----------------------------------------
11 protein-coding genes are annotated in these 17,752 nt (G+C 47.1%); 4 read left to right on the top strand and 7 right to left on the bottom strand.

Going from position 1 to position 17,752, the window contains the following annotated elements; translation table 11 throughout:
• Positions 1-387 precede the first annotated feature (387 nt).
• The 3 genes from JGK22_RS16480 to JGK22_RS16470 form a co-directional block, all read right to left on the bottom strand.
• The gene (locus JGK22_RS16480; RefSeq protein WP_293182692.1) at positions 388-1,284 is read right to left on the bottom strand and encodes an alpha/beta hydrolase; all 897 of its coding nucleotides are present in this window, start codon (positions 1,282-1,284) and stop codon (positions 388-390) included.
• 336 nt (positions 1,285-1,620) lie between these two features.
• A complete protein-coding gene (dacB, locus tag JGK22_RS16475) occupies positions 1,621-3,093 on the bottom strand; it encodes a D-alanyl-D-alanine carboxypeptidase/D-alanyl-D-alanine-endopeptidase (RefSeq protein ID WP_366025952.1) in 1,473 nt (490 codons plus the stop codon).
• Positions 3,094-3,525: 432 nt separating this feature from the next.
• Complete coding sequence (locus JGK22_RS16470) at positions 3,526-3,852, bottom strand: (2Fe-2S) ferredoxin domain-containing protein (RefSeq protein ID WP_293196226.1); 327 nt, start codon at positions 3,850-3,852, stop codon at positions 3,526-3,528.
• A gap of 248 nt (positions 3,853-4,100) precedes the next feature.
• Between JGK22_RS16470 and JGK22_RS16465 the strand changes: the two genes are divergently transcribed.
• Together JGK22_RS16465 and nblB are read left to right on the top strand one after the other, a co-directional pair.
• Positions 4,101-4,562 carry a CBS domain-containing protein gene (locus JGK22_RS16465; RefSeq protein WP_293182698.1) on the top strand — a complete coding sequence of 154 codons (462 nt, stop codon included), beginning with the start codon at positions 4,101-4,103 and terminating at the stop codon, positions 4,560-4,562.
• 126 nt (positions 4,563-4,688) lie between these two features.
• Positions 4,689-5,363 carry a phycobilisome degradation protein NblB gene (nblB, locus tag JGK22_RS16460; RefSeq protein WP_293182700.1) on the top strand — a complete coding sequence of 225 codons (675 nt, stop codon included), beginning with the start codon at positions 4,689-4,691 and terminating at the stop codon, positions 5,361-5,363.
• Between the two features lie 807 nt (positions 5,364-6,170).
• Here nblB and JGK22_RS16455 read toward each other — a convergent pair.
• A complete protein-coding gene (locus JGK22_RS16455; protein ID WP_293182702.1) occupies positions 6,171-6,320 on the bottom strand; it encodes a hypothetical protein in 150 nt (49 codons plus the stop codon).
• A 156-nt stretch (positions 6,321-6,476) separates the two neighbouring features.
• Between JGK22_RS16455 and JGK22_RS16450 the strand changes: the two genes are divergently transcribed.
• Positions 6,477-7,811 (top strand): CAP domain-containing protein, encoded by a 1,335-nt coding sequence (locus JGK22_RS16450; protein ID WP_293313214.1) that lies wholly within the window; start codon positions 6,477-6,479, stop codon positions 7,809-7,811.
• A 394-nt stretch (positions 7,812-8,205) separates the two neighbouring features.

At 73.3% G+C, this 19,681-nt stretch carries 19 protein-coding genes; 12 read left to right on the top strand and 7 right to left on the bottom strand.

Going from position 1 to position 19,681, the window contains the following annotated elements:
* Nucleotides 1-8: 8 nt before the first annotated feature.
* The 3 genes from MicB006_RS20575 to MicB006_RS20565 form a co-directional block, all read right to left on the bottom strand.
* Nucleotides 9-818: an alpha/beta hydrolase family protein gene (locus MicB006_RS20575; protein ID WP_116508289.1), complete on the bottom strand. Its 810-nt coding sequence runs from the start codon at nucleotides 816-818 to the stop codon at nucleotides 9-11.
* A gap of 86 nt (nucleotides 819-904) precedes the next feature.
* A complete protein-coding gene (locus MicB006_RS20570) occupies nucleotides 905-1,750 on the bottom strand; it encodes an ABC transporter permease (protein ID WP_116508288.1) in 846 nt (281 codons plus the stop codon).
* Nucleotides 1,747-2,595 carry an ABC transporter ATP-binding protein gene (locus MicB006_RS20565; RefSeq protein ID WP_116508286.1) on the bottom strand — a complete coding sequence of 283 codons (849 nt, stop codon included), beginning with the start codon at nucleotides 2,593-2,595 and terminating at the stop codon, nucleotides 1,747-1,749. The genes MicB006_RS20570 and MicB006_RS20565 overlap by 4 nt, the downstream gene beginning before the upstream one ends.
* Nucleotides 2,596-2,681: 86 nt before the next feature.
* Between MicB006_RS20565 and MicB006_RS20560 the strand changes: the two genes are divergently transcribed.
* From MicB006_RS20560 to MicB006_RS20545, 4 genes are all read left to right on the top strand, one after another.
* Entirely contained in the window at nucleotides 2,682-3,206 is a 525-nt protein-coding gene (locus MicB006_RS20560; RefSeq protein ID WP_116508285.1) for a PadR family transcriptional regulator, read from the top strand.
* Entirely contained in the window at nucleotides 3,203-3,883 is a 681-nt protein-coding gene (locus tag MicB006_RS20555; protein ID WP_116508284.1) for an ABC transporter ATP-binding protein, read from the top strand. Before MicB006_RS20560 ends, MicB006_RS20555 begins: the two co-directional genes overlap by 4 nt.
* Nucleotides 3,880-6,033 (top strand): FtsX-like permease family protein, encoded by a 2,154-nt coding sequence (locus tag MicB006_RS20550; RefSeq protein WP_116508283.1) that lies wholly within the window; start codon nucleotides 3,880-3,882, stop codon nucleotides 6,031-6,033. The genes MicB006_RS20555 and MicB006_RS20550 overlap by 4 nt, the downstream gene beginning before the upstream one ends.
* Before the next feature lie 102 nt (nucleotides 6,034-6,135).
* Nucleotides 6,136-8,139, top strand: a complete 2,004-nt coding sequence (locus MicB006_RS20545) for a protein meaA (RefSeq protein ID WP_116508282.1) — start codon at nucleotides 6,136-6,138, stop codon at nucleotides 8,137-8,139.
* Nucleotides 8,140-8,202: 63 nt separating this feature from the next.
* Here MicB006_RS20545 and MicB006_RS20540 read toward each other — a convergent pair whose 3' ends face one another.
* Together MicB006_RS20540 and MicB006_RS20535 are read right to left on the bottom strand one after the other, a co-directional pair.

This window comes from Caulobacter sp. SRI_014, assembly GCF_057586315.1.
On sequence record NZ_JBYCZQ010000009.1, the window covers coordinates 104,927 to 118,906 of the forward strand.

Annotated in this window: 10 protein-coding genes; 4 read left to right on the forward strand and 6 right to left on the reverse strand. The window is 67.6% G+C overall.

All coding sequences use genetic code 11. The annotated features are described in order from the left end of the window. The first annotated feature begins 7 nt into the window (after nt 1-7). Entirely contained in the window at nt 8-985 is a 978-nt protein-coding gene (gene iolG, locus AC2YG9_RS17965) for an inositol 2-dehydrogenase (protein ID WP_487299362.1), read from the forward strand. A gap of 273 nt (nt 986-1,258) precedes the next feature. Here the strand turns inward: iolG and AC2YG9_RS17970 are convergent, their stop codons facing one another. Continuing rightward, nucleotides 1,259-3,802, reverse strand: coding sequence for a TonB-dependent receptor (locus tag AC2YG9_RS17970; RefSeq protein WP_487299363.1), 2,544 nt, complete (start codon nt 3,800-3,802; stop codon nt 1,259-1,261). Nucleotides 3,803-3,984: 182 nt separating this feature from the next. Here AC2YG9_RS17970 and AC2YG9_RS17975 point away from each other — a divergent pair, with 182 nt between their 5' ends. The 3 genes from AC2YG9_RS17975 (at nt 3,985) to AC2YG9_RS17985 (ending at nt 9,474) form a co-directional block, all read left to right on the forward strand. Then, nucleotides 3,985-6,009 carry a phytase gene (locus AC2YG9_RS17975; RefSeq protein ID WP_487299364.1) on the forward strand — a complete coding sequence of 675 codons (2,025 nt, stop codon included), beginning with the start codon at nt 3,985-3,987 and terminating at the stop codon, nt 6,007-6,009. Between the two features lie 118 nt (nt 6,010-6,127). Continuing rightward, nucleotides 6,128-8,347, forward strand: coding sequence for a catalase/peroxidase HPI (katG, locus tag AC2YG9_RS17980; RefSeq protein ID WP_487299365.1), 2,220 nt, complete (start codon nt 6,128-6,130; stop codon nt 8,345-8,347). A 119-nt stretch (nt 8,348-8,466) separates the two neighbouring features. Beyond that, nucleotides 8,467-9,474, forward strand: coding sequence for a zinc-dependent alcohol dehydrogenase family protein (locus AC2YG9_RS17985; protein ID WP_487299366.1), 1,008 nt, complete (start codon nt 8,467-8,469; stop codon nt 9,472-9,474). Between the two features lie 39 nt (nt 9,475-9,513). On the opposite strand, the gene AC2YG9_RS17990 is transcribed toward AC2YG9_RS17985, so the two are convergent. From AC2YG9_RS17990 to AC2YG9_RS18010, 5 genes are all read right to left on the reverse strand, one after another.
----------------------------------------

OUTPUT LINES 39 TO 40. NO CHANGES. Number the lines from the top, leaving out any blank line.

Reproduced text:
* Nucleotides 8,140-8,202: 63 nt separating this feature from the next.
* Here MicB006_RS20545 and MicB006_RS20540 read toward each other — a convergent pair whose 3' ends face one another.